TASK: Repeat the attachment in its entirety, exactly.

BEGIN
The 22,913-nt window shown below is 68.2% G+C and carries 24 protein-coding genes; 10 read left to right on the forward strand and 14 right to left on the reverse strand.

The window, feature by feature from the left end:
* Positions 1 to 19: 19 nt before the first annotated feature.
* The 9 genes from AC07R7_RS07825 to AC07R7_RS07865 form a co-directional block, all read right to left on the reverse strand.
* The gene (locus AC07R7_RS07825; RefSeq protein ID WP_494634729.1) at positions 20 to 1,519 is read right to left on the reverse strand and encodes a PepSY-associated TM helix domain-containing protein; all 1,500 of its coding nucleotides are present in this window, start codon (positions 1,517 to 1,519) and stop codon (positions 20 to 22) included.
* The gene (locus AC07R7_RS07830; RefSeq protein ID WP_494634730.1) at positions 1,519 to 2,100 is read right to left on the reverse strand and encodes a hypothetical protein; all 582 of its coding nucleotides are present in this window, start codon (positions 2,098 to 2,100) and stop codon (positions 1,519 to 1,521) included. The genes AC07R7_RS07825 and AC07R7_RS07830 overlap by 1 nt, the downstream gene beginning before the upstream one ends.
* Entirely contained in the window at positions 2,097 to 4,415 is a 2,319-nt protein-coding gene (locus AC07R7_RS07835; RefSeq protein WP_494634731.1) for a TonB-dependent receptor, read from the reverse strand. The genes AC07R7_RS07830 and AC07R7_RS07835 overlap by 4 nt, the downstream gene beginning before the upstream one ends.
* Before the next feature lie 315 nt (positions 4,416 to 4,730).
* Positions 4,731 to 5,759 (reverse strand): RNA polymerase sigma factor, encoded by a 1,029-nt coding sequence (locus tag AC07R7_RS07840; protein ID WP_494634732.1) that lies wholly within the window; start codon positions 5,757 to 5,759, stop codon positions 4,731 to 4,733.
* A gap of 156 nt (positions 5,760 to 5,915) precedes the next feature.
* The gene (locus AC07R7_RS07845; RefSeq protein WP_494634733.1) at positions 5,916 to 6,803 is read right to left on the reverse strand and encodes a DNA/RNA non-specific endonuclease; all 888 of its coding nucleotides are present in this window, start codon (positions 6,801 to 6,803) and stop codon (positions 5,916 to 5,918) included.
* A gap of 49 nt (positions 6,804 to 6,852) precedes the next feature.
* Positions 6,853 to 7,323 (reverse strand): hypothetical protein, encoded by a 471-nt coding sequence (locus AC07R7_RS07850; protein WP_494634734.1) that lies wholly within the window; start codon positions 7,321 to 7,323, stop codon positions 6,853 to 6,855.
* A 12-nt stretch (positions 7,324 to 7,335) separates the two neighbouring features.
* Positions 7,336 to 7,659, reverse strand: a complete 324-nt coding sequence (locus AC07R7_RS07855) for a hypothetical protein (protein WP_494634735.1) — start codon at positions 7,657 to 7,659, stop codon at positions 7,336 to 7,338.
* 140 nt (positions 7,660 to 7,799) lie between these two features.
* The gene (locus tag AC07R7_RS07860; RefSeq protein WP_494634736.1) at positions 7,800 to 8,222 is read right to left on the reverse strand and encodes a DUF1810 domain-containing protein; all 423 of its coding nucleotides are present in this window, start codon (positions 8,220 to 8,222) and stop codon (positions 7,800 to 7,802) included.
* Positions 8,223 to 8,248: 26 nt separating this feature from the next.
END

The 22,913-nt window shown below is 68.2% G+C and carries 24 protein-coding genes; 10 read left to right on the forward strand and 14 right to left on the reverse strand.

The window, feature by feature from the left end:
* Positions 1 to 19: 19 nt before the first annotated feature.
* The 9 genes from AC07R7_RS07825 to AC07R7_RS07865 form a co-directional block, all read right to left on the reverse strand.
* The gene (locus AC07R7_RS07825; RefSeq protein ID WP_494634729.1) at positions 20 to 1,519 is read right to left on the reverse strand and encodes a PepSY-associated TM helix domain-containing protein; all 1,500 of its coding nucleotides are present in this window, start codon (positions 1,517 to 1,519) and stop codon (positions 20 to 22) included.
* The gene (locus AC07R7_RS07830; RefSeq protein ID WP_494634730.1) at positions 1,519 to 2,100 is read right to left on the reverse strand and encodes a hypothetical protein; all 582 of its coding nucleotides are present in this window, start codon (positions 2,098 to 2,100) and stop codon (positions 1,519 to 1,521) included. The genes AC07R7_RS07825 and AC07R7_RS07830 overlap by 1 nt, the downstream gene beginning before the upstream one ends.
* Entirely contained in the window at positions 2,097 to 4,415 is a 2,319-nt protein-coding gene (locus AC07R7_RS07835; RefSeq protein WP_494634731.1) for a TonB-dependent receptor, read from the reverse strand. The genes AC07R7_RS07830 and AC07R7_RS07835 overlap by 4 nt, the downstream gene beginning before the upstream one ends.
* Before the next feature lie 315 nt (positions 4,416 to 4,730).
* Positions 4,731 to 5,759 (reverse strand): RNA polymerase sigma factor, encoded by a 1,029-nt coding sequence (locus tag AC07R7_RS07840; protein ID WP_494634732.1) that lies wholly within the window; start codon positions 5,757 to 5,759, stop codon positions 4,731 to 4,733.
* A gap of 156 nt (positions 5,760 to 5,915) precedes the next feature.
* The gene (locus AC07R7_RS07845; RefSeq protein WP_494634733.1) at positions 5,916 to 6,803 is read right to left on the reverse strand and encodes a DNA/RNA non-specific endonuclease; all 888 of its coding nucleotides are present in this window, start codon (positions 6,801 to 6,803) and stop codon (positions 5,916 to 5,918) included.
* A gap of 49 nt (positions 6,804 to 6,852) precedes the next feature.
* Positions 6,853 to 7,323 (reverse strand): hypothetical protein, encoded by a 471-nt coding sequence (locus AC07R7_RS07850; protein WP_494634734.1) that lies wholly within the window; start codon positions 7,321 to 7,323, stop codon positions 6,853 to 6,855.
* A 12-nt stretch (positions 7,324 to 7,335) separates the two neighbouring features.
* Positions 7,336 to 7,659, reverse strand: a complete 324-nt coding sequence (locus AC07R7_RS07855) for a hypothetical protein (protein WP_494634735.1) — start codon at positions 7,657 to 7,659, stop codon at positions 7,336 to 7,338.
* 140 nt (positions 7,660 to 7,799) lie between these two features.
* The gene (locus tag AC07R7_RS07860; RefSeq protein WP_494634736.1) at positions 7,800 to 8,222 is read right to left on the reverse strand and encodes a DUF1810 domain-containing protein; all 423 of its coding nucleotides are present in this window, start codon (positions 8,220 to 8,222) and stop codon (positions 7,800 to 7,802) included.
* Positions 8,223 to 8,248: 26 nt separating this feature from the next.